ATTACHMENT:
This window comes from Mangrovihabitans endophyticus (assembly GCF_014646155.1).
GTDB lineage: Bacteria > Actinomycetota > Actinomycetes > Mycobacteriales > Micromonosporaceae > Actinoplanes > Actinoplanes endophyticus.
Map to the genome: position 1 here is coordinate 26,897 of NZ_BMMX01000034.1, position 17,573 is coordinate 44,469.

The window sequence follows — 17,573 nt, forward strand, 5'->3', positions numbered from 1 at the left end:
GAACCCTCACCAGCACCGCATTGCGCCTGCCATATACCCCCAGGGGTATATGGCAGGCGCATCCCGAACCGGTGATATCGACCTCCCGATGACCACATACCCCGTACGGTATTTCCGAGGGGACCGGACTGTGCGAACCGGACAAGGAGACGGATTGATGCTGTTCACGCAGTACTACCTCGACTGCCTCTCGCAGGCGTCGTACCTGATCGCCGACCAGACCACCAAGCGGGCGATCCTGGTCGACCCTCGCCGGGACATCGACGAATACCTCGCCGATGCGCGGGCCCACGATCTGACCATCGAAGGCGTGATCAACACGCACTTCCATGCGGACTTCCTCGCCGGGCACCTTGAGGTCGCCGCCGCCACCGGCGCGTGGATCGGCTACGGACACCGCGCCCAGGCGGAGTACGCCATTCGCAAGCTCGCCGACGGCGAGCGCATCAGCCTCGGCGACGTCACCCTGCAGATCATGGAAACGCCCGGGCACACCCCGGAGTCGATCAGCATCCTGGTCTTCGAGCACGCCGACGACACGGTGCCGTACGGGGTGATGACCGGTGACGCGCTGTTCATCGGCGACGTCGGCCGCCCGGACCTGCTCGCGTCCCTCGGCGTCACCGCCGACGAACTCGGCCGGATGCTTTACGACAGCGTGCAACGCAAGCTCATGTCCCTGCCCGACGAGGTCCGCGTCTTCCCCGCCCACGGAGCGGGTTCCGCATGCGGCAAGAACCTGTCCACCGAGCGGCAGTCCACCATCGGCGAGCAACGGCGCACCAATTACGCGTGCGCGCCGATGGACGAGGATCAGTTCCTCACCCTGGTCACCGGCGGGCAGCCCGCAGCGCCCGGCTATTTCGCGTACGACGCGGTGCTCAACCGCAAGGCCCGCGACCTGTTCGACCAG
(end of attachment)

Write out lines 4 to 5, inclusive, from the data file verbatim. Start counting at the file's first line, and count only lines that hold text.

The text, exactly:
The window sequence follows — 17,573 nt, forward strand, 5'->3', positions numbered from 1 at the left end:
GAACCCTCACCAGCACCGCATTGCGCCTGCCATATACCCCCAGGGGTATATGGCAGGCGCATCCCGAACCGGTGATATCGACCTCCCGATGACCACATACCCCGTACGGTATTTCCGAGGGGACCGGACTGTGCGAACCGGACAAGGAGACGGATTGATGCTGTTCACGCAGTACTACCTCGACTGCCTCTCGCAGGCGTCGTACCTGATCGCCGACCAGACCACCAAGCGGGCGATCCTGGTCGACCCTCGCCGGGACATCGACGAATACCTCGCCGATGCGCGGGCCCACGATCTGACCATCGAAGGCGTGATCAACACGCACTTCCATGCGGACTTCCTCGCCGGGCACCTTGAGGTCGCCGCCGCCACCGGCGCGTGGATCGGCTACGGACACCGCGCCCAGGCGGAGTACGCCATTCGCAAGCTCGCCGACGGCGAGCGCATCAGCCTCGGCGACGTCACCCTGCAGATCATGGAAACGCCCGGGCACACCCCGGAGTCGATCAGCATCCTGGTCTTCGAGCACGCCGACGACACGGTGCCGTACGGGGTGATGACCGGTGACGCGCTGTTCATCGGCGACGTCGGCCGCCCGGACCTGCTCGCGTCCCTCGGCGTCACCGCCGACGAACTCGGCCGGATGCTTTACGACAGCGTGCAACGCAAGCTCATGTCCCTGCCCGACGAGGTCCGCGTCTTCCCCGCCCACGGAGCGGGTTCCGCATGCGGCAAGAACCTGTCCACCGAGCGGCAGTCCACCATCGGCGAGCAACGGCGCACCAATTACGCGTGCGCGCCGATGGACGAGGATCAGTTCCTCACCCTGGTCACCGGCGGGCAGCCCGCAGCGCCCGGCTATTTCGCGTACGACGCGGTGCTCAACCGCAAGGCCCGCGACCTGTTCGACCAG